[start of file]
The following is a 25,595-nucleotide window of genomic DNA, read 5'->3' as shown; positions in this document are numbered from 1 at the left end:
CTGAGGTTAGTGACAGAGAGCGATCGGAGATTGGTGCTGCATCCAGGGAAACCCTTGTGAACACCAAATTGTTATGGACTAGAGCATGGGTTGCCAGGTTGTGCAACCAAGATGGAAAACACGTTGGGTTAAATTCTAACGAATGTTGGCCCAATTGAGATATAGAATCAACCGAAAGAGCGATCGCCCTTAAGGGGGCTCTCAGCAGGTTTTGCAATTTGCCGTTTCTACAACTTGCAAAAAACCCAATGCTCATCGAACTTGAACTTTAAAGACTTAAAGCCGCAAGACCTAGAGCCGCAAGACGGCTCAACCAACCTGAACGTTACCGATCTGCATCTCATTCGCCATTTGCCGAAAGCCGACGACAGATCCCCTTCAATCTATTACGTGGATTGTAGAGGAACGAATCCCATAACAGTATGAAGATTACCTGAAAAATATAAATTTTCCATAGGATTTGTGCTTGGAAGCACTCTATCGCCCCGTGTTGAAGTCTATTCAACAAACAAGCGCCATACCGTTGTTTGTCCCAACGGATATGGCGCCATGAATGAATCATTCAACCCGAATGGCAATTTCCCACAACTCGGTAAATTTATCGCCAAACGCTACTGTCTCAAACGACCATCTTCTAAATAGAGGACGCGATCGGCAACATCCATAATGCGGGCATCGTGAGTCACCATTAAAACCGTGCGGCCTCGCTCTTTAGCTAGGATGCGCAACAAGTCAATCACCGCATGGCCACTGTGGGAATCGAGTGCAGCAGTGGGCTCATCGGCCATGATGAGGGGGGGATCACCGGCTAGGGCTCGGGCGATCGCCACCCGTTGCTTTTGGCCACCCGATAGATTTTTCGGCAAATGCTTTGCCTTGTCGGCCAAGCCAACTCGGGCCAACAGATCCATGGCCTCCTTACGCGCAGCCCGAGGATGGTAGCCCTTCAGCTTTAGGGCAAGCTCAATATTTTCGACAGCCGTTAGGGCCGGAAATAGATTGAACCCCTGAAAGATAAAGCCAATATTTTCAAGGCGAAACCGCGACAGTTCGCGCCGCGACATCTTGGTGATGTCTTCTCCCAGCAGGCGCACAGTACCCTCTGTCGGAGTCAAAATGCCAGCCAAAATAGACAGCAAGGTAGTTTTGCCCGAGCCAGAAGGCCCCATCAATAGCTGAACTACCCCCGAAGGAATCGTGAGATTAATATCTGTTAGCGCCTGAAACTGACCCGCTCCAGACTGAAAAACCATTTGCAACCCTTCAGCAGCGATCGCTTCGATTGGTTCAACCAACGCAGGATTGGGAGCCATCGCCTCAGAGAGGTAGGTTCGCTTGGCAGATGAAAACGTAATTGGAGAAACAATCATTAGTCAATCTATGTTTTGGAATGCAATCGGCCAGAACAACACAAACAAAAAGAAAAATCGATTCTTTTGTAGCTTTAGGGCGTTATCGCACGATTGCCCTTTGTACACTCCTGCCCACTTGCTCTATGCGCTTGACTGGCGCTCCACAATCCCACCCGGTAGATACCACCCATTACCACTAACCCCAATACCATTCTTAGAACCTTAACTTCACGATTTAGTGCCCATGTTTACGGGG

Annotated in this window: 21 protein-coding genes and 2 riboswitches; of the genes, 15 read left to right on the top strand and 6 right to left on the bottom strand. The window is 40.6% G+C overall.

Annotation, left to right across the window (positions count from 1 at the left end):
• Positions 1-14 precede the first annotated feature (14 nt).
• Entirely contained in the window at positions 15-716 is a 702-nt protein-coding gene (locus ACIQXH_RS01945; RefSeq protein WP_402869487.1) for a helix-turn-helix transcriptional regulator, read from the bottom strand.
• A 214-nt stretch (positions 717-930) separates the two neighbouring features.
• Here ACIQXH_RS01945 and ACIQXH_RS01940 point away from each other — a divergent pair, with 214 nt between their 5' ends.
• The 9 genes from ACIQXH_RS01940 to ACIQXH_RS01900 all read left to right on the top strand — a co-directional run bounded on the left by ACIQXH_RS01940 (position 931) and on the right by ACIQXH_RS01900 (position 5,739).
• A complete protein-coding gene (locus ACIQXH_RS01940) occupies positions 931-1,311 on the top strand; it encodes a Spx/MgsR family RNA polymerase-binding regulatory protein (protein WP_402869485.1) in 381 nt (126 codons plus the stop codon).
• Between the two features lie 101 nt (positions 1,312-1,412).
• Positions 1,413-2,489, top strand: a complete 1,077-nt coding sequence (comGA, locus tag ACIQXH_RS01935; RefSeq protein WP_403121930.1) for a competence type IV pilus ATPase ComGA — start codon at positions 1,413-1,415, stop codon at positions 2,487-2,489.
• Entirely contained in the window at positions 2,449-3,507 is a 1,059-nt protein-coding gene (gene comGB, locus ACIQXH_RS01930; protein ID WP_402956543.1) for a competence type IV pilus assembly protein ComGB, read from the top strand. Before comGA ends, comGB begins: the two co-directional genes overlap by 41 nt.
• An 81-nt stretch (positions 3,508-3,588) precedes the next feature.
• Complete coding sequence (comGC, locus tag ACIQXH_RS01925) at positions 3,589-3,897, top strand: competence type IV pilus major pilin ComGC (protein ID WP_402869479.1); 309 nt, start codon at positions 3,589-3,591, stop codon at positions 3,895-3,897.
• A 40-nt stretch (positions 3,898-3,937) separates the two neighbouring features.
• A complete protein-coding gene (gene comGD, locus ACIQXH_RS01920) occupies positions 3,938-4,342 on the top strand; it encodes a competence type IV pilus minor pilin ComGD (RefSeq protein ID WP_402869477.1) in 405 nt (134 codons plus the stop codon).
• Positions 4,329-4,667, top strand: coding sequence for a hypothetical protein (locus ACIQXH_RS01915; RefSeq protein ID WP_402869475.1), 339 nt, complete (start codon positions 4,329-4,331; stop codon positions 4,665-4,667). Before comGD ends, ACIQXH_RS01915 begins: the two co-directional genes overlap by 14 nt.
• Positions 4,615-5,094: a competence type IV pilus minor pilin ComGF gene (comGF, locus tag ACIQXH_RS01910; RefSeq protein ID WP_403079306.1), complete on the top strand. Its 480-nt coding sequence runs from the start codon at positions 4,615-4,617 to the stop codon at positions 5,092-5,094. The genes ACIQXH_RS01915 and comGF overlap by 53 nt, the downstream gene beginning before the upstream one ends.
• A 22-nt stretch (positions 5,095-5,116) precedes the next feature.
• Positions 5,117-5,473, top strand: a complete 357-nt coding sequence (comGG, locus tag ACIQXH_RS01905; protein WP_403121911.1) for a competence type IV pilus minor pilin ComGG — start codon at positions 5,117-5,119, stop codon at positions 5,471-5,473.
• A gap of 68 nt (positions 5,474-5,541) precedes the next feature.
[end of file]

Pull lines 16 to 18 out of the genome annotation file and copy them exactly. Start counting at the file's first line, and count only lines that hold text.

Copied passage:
• A 40-nt stretch (positions 3,898-3,937) separates the two neighbouring features.
• A complete protein-coding gene (gene comGD, locus ACIQXH_RS01920) occupies positions 3,938-4,342 on the top strand; it encodes a competence type IV pilus minor pilin ComGD (RefSeq protein ID WP_402869477.1) in 405 nt (134 codons plus the stop codon).
• Positions 4,329-4,667, top strand: coding sequence for a hypothetical protein (locus ACIQXH_RS01915; RefSeq protein ID WP_402869475.1), 339 nt, complete (start codon positions 4,329-4,331; stop codon positions 4,665-4,667). Before comGD ends, ACIQXH_RS01915 begins: the two co-directional genes overlap by 14 nt.